A federal judge on Thursday upheld the authority of the federal government to require everyone to have health insurance, dealing a setback to groups seeking to block the new national health care plan.
The ruling came in a lawsuit filed in Michigan by a Christian legal group and four people who claimed lawmakers exceeded their power under the Constitution's commerce clause, which authorizes Congress to regulate trade.
But Judge George Caram Steeh in Detroit said the mandate to get insurance by 2014 and the financial penalty for skipping coverage are legal. He said Congress was trying to lower the overall cost of insurance by requiring participation.
"Without the minimum coverage provision, there would be an incentive for some individuals to wait to purchase health insurance until they needed care, knowing that insurance would be available at all times," the judge said.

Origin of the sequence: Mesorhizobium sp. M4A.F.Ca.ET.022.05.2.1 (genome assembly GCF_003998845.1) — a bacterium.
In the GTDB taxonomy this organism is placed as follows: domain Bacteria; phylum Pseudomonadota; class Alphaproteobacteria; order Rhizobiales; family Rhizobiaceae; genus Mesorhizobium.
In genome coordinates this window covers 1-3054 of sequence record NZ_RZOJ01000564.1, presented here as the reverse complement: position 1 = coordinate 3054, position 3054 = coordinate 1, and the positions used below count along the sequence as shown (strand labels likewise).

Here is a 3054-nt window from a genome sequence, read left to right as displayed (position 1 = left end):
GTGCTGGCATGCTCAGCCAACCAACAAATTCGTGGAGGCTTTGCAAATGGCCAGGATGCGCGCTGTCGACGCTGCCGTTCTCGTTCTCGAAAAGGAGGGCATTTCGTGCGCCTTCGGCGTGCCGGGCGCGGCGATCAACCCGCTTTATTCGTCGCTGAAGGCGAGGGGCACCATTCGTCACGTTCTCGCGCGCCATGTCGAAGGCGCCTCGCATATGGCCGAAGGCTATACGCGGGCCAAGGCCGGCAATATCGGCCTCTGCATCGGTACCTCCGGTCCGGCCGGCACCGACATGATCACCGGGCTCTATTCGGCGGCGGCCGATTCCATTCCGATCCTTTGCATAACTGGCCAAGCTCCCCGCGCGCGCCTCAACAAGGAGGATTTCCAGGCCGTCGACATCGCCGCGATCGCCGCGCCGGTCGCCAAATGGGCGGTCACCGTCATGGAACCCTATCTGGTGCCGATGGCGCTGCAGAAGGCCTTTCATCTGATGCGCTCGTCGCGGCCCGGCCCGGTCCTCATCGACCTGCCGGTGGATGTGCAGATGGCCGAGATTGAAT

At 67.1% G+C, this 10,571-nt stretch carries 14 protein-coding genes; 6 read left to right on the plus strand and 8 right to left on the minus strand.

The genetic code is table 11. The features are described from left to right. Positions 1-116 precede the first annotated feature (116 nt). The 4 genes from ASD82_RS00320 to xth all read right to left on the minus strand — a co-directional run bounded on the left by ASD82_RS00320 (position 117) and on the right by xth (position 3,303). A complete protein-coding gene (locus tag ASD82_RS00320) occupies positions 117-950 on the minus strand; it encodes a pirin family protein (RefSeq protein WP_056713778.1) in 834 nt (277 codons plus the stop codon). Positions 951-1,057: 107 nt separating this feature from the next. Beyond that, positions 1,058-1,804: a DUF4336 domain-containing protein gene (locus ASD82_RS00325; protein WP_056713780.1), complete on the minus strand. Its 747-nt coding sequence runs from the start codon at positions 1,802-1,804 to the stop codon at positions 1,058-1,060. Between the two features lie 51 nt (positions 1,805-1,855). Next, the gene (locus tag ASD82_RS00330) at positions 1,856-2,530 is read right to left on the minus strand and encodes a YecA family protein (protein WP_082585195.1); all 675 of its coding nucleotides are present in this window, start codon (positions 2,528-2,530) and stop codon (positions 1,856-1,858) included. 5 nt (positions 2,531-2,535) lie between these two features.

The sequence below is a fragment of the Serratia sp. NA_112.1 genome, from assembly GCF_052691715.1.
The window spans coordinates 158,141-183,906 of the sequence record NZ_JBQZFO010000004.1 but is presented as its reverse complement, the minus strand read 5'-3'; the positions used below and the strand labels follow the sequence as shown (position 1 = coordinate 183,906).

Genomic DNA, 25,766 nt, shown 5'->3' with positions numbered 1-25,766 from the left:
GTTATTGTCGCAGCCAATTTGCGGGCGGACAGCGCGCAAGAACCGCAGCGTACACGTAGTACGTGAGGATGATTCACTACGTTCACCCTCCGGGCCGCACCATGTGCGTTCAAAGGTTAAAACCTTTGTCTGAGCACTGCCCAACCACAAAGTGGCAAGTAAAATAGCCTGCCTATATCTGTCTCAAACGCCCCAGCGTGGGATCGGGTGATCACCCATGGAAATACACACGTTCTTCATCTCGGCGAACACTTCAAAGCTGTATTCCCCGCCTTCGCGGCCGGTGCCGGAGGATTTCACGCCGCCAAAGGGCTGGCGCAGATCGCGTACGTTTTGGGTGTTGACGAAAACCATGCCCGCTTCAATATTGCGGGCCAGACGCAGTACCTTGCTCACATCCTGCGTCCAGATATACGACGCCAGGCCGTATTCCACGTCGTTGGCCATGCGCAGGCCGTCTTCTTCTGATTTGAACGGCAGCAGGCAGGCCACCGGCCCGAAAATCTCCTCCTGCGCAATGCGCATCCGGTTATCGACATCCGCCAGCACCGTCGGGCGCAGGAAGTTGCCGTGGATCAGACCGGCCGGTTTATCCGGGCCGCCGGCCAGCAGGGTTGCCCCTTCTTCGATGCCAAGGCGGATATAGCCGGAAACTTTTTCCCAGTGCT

"As a result, the most costly individuals would be in the insurance system and the least costly would be outside it," Steeh said. "In turn, this would aggravate current problems with cost-shifting and lead to even higher premiums."
There's no doubt that this will eventually end up before the Supreme Court. By then it may be 2014. Of course, all bets are off if the Republicans get control of Congress and simply refuse to budget any money for the programs, and even now they can muster 41 votes in the Senate to shut down the Government if they so choose.
War's far from over, but the first battle has been won.